3. In reply to the application under consideration, the respondents revenue pleaded that lack of diligence on the part of the appellant in this case would disentitle the applicant any discretionary relief. The respondents/revenue pleaded that the actual delay in filing the appeal is of 1471 days and not 79 days, for which the appellant has failed to set up a sufficient cause. It was further pleaded on behalf of respondents/revenue that it is difficult to believe that to check the status of the case, the appellant would have kept sitting silent for 1070 days after conclusion of the final arguments before the Tribunal and even after obtaining the certified copy of the impugned order, the applicant opted to seek review of the impugned order instead of promptly filing the appeal. The applicant/assessee being guilty of utmost laxity does not deserve condonation of delay in filing the appeal, as per respondents/revenue.
4. The applicant/assessee filed rejoinder to reaffirm its pleadings of the application.
5. During arguments on the application, learned counsel for both sides reiterated the relevant circumstances as extracted above.
6. In nutshell, the delay in filing the appeal is sought to be explained by the appellant taking resort to Sections 5 and 12 of the Limitation Act. The legal position pertaining to these provisions is well settled across plethora of judicial pronouncements. It is trite that admission of any appeal beyond the prescribed period is not a matter of right of the appellant but a matter of discretion of the court, which discretion like any other has to be exercised judiciously by examining as to whether the court stands satisfied that the appellant had sufficient cause for not preferring the appeal within prescribed period. In this examination, the question as to what is sufficient cause is a question of fact depending upon specific circumstances of the main proceedings and the parties. With the underlying principle of preference to bring permanent quietus to the disputes, the law evolved over a period of time is that the expression “sufficient cause” must be construed liberally in favour of the applicant. One of the distinctive features of a “sufficient cause” is that it should be a cause beyond control of the applicant concerned. In a case reflecting no gross negligence or deliberate inaction or lack of bona fides attributable to the applicant, the discretion contemplated under Section 5 Limitation Act should be exercised in favour of the applicant. It also has come over a period of time as a settled proposition of law that it is not the number of days of delay but the reason of delay, which must be scrutinized by the court in the sense that if the applicant has successfully setup a sufficient cause, delay of even years can be condoned, otherwise condonation of delay of even a day can be declined. The provision under Section 12 Limitation Act stipulates that in computing the period of limitation for filing an appeal, inter alia, the time requisite for obtaining a copy of the order appealed from shall be excluded.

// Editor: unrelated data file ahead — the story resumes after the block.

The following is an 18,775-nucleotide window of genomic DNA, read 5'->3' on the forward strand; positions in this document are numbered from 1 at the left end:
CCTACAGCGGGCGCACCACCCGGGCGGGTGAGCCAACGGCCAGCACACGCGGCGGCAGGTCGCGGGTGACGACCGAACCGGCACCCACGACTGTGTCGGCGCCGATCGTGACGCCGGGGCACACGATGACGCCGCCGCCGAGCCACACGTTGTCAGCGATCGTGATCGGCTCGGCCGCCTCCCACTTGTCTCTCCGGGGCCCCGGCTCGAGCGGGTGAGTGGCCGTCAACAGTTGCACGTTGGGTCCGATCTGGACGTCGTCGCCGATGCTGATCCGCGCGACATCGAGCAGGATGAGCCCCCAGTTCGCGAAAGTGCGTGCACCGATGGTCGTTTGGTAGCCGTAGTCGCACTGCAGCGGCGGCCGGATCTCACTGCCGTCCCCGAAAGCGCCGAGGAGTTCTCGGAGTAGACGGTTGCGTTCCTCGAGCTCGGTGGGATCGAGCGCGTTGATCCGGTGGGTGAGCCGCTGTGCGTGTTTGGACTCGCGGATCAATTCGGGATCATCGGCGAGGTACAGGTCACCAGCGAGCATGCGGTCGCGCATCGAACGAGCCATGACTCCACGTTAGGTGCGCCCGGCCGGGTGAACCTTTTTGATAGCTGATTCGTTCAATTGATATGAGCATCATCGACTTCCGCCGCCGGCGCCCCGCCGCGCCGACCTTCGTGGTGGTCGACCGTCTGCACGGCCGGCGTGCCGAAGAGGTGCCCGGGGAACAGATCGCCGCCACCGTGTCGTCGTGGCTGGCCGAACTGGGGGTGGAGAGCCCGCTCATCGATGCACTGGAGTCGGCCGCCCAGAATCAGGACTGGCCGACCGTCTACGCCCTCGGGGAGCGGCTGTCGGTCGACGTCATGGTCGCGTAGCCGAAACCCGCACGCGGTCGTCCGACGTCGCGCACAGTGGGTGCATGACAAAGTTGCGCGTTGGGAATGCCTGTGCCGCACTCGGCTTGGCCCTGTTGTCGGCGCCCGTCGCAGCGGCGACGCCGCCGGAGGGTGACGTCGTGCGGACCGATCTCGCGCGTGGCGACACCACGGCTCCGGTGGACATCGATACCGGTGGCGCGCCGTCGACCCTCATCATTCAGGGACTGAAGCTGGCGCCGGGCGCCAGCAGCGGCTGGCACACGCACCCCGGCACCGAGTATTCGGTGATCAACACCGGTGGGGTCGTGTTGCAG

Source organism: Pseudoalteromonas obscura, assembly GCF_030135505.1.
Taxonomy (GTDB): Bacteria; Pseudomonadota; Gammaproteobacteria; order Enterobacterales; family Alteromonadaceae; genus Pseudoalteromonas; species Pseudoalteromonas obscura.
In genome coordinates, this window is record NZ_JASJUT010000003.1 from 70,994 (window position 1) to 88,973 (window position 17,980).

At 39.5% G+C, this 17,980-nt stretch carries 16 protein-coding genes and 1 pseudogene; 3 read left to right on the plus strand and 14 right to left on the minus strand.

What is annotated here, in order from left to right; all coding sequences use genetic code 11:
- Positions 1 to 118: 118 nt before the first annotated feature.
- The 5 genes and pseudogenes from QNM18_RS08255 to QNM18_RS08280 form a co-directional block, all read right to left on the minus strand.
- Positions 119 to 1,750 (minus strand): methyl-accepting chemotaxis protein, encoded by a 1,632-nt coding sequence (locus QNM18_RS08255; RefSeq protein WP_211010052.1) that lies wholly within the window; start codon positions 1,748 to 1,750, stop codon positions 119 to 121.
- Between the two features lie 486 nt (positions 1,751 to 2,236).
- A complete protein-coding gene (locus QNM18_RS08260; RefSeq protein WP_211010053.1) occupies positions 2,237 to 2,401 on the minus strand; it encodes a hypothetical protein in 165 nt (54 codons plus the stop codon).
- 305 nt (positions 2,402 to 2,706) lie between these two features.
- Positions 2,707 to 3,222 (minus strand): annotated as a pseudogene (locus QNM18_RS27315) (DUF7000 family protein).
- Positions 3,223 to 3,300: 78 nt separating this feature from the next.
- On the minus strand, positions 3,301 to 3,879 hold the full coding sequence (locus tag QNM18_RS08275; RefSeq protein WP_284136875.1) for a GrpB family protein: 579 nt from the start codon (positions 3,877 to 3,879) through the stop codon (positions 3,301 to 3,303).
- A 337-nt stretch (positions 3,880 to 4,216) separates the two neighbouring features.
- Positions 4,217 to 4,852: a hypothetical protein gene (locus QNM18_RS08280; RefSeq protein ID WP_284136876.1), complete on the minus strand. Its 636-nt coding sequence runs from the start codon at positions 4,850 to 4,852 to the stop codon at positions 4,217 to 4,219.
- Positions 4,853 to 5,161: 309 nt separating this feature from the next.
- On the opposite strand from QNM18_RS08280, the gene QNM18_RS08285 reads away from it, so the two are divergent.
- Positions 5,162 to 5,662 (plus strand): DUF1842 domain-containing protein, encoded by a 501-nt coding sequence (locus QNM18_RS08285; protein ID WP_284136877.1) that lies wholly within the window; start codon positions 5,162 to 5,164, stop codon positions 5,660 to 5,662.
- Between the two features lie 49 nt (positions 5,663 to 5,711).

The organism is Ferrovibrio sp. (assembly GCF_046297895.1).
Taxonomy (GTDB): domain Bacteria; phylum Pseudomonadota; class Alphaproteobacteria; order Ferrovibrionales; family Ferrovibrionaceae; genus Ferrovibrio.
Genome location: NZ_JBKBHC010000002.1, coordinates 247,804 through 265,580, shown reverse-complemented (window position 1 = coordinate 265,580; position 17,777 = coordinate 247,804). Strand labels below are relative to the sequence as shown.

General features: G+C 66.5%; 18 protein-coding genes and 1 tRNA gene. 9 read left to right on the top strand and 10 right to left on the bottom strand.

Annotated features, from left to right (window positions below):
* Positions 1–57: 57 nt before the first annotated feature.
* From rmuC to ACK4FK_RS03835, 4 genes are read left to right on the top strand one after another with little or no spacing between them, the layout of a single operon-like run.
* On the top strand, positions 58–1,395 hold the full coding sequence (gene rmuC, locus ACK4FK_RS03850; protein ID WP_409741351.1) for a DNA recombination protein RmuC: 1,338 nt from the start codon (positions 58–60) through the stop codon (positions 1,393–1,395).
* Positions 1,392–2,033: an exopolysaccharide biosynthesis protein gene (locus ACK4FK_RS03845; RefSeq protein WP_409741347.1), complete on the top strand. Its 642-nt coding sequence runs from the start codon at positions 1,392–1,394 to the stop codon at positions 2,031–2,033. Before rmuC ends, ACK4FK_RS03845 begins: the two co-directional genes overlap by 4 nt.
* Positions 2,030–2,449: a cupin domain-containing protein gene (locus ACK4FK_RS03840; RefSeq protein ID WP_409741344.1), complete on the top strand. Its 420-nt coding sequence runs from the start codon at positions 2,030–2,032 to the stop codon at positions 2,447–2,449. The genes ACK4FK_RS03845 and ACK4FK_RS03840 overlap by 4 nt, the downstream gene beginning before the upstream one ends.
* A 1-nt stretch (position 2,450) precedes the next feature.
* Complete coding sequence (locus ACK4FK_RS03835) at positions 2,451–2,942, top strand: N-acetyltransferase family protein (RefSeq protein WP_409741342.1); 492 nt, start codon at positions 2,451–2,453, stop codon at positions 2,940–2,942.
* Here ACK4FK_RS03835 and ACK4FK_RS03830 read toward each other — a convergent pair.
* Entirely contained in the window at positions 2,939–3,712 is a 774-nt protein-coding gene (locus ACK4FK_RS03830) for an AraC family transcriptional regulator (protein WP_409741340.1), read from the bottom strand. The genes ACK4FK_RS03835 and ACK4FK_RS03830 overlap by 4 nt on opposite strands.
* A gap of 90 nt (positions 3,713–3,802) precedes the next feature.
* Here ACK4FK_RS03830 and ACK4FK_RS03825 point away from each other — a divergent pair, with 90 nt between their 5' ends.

6.1 In the case of State of Nagaland vs Lipok AO, (2005) 3 SCC 752, the Supreme Court recapitulated the legal position through various judicial precedents and reiterated that the proof of sufficient cause is a condition precedent for exercise of discretion vested in court, in the sense that what counts is not the length of the delay but the sufficiency of the cause; that Section 5 Limitation Act has to be construed liberally so as to do substantial justice to the parties; that an application under Section 5 Limitation Act should not be thrown out unless there is lack of bona fides or negligence on the part of the applicant.
6.2 In the case of Bhivchandra Shankar More vs Balu Gangaram More, (2019) 6 SCC 387, the Supreme Court dealt with an undisputed factual situation that partition suit of some of the respondents filed in the year 2007 was decreed ex parte on 04.07.2008; that the remaining respondents filed an application under Order IX Rule 13 CPC on 05.10.2008, which application was dismissed on 06.08.2010; that the appellant and the applicants preferred appeal on 03.09.2010 to challenge the order dismissing the application under Order IX Rule 13 CPC but withdrew the said appeal on 11.06.2013; and that thereafter they filed an appeal on 12.06.2013 challenging the ex parte partition decree along with an application seeking condonation of delay of 04 years 10 months and 08 days. After traversing through the legal position pertaining to Section 5 Limitation Act, the Supreme Court held that the time spent in pursuing the application under Order IX Rule 13 CPC is to be taken as sufficient cause for condoning delay in filing the appeal.
6.3 Most recently in the case of Sheo Raj Singh (deceased) through LRs vs Union of India, 2023 SCC OnLine SC 1278 [Civil Appeal No.5867 of 2015 decided on 09.10.2023], the Supreme Court again traversed through a plethora of judicial pronouncements and held thus: